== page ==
Ahead of the Ramadan season, anticipated to begin on 2 April until 1 May, International SOS, provides health tips for employees observing the holy month during the COVID-19 pandemic. The world’s leading health and security services company advises organisations to continue to prioritise the safety and wellbeing of their employees and share the advice.
Dr Olivier Barles, Regional Medical Director at International SOS said
Guidelines on physical distancing, mask wearing, and hand hygiene still apply this year. Even though vaccination rates against COVID-19 have reached good levels in many places, the pandemic is still not over yet. Therefore, when it is safe for healthy people to fast during Ramadan, those guidelines are important to follow to help prevent infection. As such, believers can still live their Ramadan to its fullest, while being cautious in regard to the COVID-19 risk, even though the current and dominant “Omicron” variant appears to be less severe than previous variants.
While there have been concerns raised over whether receiving the COVID-19 vaccine would break the fast, the majority of Islamic scholarly bodies have confirmed that "Receiving the COVID-19 vaccination as an intramuscular injection, the only route for the vaccines currently available, does not invalidate the fast" and some regions are planning to facilitate night-time jabs during Ramadan.
Top tips for a Healthy Ramadan (full explanations below):
- Do not skimp on rest and/or sleep
- Stagger your hydration
- Eat healthy and nutritious meals
- Do more in the morning
- Don’t stop exercising
In addition, individuals suffering from chronic illnesses should consult their doctors on how to manage regular medication and to ensure it is safe for them to fast.
Dr Barles continues,
Like last year, International SOS still urges people to avoid gatherings and practice social distancing of at least 1- 2 meters (3- 6 feet). People that are COVID-19 positive but that are asymptomatic and fit should isolate at home. They may still be able to fast in Ramadan, but should seek their doctor’s advice.
In any case, it is always and particularly important to identify persons at risk of severe form of COVID-19, such as the elderly and those with pre-existing conditions (e.g. cardiovascular disease, diabetes, chronic respiratory disease or cancer), to respect the social distancing and respect hand and general hygiene measures. However, people who are affected by COVID-19 may wish to consider the religious license to break their fast in consultation with their doctor.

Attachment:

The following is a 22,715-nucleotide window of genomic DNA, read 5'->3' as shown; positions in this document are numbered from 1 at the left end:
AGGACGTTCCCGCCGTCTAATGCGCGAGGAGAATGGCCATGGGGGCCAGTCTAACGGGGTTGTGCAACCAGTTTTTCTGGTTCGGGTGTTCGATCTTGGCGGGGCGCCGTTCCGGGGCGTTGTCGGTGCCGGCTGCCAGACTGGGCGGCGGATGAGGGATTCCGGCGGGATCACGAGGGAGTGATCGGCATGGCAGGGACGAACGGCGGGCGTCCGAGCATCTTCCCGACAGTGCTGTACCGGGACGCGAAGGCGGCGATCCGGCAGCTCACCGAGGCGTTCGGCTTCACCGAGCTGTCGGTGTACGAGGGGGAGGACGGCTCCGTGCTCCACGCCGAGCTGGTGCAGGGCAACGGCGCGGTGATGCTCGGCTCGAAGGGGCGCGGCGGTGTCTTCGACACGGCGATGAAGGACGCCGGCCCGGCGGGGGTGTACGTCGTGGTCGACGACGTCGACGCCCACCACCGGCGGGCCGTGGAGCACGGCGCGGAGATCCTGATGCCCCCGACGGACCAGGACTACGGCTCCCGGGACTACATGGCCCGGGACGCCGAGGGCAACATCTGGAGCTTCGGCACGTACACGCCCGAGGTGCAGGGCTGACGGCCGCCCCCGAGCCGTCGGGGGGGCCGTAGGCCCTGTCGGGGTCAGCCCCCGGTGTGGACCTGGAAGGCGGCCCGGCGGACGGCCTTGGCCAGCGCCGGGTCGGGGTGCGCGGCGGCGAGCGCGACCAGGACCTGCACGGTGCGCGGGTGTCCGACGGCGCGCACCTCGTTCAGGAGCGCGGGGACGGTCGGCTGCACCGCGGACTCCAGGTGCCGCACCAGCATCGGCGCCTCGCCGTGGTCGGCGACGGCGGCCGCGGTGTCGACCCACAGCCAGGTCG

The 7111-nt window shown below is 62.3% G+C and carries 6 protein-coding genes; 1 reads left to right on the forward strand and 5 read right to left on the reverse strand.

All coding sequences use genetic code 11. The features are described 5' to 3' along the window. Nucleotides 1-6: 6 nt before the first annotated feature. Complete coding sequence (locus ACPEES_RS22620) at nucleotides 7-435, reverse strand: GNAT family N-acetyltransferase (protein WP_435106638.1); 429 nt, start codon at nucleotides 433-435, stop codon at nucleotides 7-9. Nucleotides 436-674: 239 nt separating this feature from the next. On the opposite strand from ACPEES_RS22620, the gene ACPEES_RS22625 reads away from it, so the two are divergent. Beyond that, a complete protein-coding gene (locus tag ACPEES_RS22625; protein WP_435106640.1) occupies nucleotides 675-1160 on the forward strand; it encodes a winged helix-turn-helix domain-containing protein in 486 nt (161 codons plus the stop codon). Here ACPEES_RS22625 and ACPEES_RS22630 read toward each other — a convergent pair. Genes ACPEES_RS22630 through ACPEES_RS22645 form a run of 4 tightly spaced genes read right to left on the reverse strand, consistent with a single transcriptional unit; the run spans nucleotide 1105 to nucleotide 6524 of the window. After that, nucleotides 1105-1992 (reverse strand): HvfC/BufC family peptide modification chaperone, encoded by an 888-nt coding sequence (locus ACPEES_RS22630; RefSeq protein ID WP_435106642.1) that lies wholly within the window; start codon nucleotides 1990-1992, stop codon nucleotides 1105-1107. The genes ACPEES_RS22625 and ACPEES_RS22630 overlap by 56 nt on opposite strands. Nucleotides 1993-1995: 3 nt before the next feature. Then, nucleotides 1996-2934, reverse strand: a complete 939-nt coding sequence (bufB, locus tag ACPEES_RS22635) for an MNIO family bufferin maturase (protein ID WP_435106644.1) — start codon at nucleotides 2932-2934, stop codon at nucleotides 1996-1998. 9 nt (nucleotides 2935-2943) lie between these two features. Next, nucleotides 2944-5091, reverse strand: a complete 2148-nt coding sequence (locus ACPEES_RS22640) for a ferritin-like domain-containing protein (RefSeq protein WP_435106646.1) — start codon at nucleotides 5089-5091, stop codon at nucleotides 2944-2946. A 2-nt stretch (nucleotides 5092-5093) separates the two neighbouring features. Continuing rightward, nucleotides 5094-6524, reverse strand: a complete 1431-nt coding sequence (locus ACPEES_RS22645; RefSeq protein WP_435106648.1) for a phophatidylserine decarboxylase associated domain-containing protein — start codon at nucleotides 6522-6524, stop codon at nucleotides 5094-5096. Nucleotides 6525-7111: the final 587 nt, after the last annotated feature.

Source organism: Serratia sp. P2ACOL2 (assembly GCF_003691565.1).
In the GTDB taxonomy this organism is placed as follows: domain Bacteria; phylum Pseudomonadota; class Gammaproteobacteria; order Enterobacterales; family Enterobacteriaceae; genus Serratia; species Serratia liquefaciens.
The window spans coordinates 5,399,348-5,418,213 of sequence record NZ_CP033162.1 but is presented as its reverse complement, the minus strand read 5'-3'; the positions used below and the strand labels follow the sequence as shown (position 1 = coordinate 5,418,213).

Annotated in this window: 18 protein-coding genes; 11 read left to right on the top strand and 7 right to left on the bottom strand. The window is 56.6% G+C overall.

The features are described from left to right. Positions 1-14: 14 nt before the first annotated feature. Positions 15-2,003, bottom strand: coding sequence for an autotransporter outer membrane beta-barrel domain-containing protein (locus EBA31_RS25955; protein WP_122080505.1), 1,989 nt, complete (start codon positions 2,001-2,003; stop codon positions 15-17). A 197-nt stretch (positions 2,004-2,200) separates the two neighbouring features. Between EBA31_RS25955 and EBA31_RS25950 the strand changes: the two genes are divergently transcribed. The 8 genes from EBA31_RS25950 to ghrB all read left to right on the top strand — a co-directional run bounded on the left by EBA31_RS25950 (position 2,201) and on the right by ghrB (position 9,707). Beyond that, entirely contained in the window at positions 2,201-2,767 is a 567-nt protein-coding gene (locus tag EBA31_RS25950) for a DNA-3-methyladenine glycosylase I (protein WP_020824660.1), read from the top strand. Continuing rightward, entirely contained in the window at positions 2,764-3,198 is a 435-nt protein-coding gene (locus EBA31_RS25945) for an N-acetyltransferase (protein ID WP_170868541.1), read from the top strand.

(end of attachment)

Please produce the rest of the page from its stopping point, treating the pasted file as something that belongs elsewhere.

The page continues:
Ramadan will see Muslims around the world observing daytime fasting for a period of 30 days, abstaining from meals and drinks, while spending large portions of their time in prayers. The fast begins with a light meal known as ‘Suhour’, consumed at dawn before Imsak time, and ends at sunset, when they break the fast with an evening meal of Iftar. Daylight hours during Ramadan this year will average around 16 hours in London, 14 hours in Dubai and 12 hours in Kuala Lumpur.
The end of Ramadan will be marked with a celebration of Eid al-Fitr, when Muslims typically attend their local mosque for Eid prayer and host great feasts with their family and friends throughout the day. However, as the pandemic situation continues to evolve, different restrictions are still in place for communal worships and public gatherings in most regions globally are still prohibited.
International SOS’ top five tips for employees observing the fast this Ramadan are:
- Do not skimp on rest and/or sleep – Ramadan is a time of increased prayer. Though it may be tempting to stay up late for Suhour and only sleep after Imsak, you should still aim to get at least 8 hours of sleep during every 24-hour period, even if this is accumulated over several separate periods of rest. A well-rested body and mind will make it easier for you to concentrate at work and have more energy throughout the day.